Again systematically, Cornelius went down the list: the poor in spirit; those who mourn; the meek; those who hunger and thirst for righteousness; the merciful and the pure in heart; the peacemakers; and the persecuted for the sake of righteousness.

What amazed him was that Jesus revealed a concept within a series of riddles that just turned his sense of reality upside down. Jesus’ ten riddles expound on who truly are the recipients of God’s blessing and Cornelius does not fit with any of them. He came from a world that does not consider them successful. As a Roman, with the expanse of the empire covering most of Europe, Africa and Asia as a testimony, he was brought up to make something of himself not value meekness or to be poor in spirit. He was taught to push himself to the front of others, to promote oneself, and climb the ladder to success even over the bodies of his fellows. For him, the way to inherit the earth is to get ahead. Yet, herein lay the paradox. In the eyes of God, it is the meek, not the proud, who will inherit the earth. It is the poor in spirit, not those who are self-sufficient, who are in the kingdom of heaven.

Cornelius always knew that there was something lacking in his life but he could not put his finger on it. The words of Jesus may be what he sought especially the last riddle that appealed to him in some way but even that he could not peg down. The last riddle calls one to rejoice and be glad, not when things are going good, but quite the opposite. In fact, it challenges the one who is being persecuted to be happy regardless the pain they are feeling and knowing full well that he will not taste the rewards in this lifetime. He would have loved to meditate on this concept some more but then he heard Jesus’ voice again.

He opened his eyes and saw that Jesus was again addressing the crowd to listen. He spoke to them of how, as the chosen people of God, they should boldly shine out to the world and be that beacon to bring people to Him. A number of people called out to him asking who he was. His response to them was…
“Do not think that I came to abolish the Law or the Prophets; I did not come to abolish but to fulfill. For truly I say to you, until heaven and earth pass away, not the smallest letter or stroke shall pass from the Law until all is accomplished.” [Matt 5:17-18 NASB]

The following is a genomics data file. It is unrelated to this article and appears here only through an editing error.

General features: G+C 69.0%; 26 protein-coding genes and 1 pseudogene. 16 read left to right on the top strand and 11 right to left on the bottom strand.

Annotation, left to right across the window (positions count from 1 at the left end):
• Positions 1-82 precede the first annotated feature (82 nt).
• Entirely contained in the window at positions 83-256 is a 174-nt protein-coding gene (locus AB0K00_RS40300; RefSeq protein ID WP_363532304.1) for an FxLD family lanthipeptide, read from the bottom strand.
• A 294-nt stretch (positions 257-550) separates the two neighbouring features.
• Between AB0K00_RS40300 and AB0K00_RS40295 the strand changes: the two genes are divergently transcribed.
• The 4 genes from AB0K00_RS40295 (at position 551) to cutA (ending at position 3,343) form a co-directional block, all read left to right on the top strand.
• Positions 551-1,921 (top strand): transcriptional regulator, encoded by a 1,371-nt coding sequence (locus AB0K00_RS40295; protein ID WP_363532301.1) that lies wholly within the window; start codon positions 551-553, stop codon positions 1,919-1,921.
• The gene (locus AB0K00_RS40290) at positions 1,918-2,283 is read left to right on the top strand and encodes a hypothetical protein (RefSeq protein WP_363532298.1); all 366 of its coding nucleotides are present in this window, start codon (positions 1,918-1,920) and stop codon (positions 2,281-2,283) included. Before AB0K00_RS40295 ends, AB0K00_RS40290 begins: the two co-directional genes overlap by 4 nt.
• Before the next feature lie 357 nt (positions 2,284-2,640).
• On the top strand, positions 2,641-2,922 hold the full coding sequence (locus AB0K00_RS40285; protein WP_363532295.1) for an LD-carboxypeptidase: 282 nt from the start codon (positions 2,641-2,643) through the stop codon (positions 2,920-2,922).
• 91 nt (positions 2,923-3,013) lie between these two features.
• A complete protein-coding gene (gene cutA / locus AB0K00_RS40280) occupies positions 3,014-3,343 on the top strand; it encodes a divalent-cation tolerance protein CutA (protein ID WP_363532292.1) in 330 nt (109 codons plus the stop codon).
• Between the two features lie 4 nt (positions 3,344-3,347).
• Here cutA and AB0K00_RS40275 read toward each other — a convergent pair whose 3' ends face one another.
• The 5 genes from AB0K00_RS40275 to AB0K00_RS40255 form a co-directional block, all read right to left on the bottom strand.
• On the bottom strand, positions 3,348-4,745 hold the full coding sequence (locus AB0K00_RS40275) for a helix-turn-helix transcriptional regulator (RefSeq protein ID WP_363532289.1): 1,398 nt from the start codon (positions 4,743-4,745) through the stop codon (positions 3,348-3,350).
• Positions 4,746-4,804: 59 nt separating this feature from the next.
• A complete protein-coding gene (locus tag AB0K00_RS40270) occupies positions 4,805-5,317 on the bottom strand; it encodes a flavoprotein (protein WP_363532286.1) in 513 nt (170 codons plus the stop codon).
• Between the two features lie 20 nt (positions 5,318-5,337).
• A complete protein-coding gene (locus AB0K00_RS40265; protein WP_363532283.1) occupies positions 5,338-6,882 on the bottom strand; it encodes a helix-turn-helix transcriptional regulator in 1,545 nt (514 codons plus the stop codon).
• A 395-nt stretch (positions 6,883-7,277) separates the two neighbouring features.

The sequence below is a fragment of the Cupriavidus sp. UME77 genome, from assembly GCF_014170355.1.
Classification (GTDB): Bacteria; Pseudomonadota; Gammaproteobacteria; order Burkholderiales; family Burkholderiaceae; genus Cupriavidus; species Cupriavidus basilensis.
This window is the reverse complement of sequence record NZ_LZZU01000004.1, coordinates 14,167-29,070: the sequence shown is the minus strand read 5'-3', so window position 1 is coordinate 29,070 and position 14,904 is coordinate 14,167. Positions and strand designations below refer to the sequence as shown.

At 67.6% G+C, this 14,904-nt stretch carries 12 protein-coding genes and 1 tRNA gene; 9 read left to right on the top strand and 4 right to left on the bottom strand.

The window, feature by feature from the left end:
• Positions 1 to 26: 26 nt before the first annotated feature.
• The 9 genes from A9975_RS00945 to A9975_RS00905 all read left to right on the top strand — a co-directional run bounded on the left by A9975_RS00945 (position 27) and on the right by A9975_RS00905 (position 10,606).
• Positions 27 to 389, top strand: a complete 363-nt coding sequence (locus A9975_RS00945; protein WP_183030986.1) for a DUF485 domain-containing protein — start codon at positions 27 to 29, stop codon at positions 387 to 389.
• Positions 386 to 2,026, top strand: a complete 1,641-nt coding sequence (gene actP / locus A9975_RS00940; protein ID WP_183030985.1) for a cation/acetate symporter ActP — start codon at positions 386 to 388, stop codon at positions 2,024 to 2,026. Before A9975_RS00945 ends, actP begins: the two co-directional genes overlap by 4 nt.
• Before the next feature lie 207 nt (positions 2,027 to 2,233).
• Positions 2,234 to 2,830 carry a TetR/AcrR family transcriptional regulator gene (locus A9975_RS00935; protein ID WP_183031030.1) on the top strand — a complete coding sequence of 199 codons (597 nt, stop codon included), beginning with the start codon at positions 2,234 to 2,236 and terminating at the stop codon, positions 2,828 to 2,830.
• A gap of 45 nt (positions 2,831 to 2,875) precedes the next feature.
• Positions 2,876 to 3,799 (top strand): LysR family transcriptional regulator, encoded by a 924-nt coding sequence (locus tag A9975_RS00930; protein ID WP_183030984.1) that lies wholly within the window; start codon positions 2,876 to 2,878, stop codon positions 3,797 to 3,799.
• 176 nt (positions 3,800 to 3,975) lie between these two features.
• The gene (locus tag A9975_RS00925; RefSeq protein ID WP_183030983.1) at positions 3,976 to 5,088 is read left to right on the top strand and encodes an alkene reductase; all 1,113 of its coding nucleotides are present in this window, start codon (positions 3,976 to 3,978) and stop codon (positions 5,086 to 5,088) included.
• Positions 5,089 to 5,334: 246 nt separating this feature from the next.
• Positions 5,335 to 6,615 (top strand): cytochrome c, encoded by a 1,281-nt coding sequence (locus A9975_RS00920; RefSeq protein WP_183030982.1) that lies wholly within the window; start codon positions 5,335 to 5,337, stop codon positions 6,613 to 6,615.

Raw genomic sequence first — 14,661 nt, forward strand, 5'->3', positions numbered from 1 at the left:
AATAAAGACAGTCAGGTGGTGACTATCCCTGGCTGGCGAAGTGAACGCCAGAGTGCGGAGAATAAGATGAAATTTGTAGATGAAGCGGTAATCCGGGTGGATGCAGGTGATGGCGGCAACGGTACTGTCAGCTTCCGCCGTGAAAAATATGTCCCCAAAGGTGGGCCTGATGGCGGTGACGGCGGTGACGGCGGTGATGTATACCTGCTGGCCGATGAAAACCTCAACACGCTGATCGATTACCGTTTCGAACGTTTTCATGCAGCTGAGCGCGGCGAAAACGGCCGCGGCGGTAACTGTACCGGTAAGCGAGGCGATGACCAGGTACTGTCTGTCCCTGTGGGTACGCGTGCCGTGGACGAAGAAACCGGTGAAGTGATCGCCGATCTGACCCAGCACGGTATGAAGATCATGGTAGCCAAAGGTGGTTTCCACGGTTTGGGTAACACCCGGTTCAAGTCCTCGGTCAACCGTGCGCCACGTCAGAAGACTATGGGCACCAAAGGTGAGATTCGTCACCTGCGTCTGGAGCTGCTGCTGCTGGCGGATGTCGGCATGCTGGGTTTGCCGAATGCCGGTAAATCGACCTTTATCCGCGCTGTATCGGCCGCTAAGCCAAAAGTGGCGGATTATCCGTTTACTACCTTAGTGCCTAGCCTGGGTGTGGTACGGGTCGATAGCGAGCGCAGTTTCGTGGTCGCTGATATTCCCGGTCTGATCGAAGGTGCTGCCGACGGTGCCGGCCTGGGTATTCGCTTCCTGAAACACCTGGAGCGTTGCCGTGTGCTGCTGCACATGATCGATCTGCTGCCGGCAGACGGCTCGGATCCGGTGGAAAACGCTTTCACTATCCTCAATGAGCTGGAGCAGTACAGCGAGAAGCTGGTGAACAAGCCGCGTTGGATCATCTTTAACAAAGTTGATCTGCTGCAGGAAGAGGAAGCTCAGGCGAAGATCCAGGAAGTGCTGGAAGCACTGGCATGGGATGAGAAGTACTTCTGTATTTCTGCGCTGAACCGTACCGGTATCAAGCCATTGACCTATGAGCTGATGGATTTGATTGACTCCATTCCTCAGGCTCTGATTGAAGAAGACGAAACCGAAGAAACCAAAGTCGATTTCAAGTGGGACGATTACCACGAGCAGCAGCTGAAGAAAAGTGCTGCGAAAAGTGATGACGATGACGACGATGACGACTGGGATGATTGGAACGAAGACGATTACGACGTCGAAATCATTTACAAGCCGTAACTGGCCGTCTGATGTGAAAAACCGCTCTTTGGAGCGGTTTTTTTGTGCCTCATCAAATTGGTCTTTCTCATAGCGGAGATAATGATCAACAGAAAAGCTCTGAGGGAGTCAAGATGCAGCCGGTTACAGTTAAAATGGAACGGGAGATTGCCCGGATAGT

Cornelius found it interesting that as the people clamored for him to identify himself as the Messiah, he would not entertain them with a direct answer. The people, who were probably cajoled by the zealots, desire a fighting leader like in the days of the Judges. But Jesus emphasized that the Scriptures must be fulfilled. If Jesus is the promised Messiah, then there are things based in the Law that he has to accomplish first. In many ways, this is how the true Messiah would be revealed.

“Whoever then annuls one of the least of these commandments, and teaches others to do the same, shall be called least in the kingdom of heaven; but whoever keeps and teaches them, he shall be called great in the kingdom of heaven. For I say to you that unless your righteousness surpasses that of the scribes and Pharisees, you will not enter the kingdom of heaven.”   [Matthew 5:19-20 NASB]

This declaration surprised Cornelius even more. Though it mirrored the riddles that Jesus started with, he openly emphasized that the best of them, the teachers and lawyers of the Law, failed to live up to it. And he challenged the people to live better than them if they want to enter the kingdom of heaven. Cornelius felt both relieved and concerned at the same time. He was relieved because these were not the words of a man who would ally himself with the shortsightedness of the zealots. Jesus wanted to bring change to the people but it was clear to him that Jesus will do this from the inside out. The concern was that Cornelius want him to succeed but his last statement polarized him from the religious leadership. Sure enough, as he searched the crowd, he saw them gathered together whispering to each other casting angry glances at the teacher on the rock.